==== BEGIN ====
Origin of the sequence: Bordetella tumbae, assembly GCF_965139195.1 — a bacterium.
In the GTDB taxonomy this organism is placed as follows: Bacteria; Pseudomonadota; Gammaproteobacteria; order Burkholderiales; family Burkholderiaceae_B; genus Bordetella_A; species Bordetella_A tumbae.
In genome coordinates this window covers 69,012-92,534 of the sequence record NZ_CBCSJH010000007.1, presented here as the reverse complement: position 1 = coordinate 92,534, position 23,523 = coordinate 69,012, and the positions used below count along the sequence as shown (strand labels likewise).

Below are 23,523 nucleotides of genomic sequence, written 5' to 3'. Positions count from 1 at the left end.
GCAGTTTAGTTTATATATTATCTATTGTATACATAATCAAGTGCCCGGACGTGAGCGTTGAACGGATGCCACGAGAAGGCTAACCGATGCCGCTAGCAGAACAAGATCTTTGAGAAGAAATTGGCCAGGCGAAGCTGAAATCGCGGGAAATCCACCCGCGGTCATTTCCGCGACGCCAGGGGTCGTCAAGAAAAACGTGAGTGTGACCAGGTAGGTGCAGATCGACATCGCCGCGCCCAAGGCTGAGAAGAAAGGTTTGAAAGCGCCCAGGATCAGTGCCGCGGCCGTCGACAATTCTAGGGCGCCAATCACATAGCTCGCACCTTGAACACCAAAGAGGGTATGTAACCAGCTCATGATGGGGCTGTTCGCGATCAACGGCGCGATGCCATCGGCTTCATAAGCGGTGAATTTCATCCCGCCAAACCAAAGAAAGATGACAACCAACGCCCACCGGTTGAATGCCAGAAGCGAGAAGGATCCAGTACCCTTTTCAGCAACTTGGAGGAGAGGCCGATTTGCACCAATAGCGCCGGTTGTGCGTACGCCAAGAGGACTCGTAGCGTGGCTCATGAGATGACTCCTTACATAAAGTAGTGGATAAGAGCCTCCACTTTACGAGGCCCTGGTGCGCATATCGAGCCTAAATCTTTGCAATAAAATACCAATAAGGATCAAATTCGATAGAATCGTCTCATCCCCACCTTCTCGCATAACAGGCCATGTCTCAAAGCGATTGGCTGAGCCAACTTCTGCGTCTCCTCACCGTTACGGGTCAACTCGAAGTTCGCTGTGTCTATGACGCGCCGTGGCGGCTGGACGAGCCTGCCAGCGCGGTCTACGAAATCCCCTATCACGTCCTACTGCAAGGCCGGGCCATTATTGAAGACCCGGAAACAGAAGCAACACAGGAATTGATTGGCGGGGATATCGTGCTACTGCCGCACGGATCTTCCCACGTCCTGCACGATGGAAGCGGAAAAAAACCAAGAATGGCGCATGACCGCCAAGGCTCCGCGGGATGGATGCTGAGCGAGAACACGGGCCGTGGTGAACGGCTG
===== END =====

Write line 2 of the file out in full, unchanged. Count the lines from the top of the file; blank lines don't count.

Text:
In the GTDB taxonomy this organism is placed as follows: Bacteria; Pseudomonadota; Gammaproteobacteria; order Burkholderiales; family Burkholderiaceae_B; genus Bordetella_A; species Bordetella_A tumbae.